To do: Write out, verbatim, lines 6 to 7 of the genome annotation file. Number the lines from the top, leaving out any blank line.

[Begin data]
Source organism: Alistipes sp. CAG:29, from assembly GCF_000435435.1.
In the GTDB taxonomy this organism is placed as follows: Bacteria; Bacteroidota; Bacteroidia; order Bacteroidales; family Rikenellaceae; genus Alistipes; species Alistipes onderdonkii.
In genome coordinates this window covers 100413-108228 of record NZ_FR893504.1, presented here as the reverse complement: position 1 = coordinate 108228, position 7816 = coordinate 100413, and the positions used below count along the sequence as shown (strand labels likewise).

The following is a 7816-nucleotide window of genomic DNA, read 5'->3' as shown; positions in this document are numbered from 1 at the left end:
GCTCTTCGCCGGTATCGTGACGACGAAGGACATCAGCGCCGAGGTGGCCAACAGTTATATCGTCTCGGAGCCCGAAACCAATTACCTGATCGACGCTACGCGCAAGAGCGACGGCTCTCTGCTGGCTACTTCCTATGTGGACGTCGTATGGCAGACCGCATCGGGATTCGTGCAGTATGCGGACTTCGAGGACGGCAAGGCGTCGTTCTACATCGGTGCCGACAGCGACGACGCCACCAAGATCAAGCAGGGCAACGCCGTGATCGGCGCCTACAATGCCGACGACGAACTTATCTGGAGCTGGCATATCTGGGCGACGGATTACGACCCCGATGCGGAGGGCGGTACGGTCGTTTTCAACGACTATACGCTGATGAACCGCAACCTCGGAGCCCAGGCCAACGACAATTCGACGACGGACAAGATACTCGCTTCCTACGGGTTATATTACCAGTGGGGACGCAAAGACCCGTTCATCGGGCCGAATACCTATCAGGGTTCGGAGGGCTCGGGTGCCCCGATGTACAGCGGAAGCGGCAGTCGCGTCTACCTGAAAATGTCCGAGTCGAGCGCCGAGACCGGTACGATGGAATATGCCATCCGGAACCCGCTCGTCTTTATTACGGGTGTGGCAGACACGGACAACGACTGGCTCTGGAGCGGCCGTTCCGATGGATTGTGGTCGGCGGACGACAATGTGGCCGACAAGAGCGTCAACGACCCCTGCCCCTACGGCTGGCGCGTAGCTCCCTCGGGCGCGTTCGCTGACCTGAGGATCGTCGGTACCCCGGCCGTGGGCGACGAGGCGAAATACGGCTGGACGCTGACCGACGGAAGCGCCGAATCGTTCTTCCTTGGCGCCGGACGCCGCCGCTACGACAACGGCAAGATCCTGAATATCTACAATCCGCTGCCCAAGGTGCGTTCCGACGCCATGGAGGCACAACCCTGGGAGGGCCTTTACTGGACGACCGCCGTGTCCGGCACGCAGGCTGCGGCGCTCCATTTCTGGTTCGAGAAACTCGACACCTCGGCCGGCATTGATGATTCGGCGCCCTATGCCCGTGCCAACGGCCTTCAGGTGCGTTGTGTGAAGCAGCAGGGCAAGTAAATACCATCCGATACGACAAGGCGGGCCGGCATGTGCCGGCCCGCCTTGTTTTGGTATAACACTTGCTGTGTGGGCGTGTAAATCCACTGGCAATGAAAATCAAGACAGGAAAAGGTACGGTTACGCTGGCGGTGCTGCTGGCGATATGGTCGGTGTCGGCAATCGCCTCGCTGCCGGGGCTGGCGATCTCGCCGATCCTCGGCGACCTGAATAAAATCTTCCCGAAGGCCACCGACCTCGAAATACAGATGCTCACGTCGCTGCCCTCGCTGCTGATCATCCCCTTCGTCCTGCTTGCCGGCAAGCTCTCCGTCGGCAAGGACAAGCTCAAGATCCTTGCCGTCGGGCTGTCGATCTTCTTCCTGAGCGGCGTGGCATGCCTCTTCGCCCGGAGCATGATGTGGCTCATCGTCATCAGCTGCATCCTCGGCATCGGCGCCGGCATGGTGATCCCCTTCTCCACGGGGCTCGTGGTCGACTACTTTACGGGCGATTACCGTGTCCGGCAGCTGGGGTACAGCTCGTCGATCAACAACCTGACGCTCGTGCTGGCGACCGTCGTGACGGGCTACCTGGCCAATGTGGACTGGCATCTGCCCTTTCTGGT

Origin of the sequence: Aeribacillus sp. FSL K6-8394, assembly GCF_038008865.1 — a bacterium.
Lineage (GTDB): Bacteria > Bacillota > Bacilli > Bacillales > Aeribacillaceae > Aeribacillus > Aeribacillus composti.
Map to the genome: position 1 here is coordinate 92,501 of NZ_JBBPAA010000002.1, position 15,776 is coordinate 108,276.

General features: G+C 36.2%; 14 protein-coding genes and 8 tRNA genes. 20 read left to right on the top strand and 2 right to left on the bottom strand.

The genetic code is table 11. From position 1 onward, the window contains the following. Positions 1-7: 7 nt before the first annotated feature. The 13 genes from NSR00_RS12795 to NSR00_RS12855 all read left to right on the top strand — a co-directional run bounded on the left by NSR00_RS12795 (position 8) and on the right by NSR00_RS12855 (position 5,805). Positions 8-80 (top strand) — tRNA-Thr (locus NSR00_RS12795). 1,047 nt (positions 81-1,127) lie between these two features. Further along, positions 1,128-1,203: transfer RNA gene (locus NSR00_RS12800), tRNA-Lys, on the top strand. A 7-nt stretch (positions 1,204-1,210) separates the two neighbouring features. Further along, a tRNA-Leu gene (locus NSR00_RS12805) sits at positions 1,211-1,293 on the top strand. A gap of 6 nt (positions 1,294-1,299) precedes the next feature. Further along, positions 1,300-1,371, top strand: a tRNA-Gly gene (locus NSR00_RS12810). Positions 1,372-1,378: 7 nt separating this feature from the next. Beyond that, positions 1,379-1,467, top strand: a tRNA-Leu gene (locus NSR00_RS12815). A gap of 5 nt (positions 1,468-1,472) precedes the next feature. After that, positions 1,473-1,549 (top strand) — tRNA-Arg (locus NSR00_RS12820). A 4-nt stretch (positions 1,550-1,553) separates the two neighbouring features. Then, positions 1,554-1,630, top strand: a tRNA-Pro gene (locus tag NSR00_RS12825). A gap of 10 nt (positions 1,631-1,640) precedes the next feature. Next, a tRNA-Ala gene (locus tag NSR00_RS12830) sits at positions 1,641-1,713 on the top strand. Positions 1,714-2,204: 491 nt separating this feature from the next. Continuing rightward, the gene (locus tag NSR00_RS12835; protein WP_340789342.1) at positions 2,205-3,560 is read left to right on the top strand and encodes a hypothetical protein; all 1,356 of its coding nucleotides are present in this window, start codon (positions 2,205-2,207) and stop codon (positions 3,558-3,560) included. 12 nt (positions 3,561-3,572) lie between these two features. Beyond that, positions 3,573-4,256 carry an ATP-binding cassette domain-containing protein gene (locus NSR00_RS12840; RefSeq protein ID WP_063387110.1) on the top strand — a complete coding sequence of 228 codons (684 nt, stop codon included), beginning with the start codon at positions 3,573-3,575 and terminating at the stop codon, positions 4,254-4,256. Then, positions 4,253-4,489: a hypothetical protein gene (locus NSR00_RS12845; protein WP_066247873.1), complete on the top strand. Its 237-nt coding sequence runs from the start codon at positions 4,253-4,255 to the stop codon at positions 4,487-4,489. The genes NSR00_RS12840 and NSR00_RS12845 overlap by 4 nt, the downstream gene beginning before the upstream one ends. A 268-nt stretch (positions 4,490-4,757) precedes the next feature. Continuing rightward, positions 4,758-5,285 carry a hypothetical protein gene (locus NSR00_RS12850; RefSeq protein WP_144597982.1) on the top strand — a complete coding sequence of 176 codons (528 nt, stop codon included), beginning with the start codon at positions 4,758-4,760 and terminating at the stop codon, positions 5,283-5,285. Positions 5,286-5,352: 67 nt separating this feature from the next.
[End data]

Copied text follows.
Origin of the sequence: Aeribacillus sp. FSL K6-8394, assembly GCF_038008865.1 — a bacterium.
Lineage (GTDB): Bacteria > Bacillota > Bacilli > Bacillales > Aeribacillaceae > Aeribacillus > Aeribacillus composti.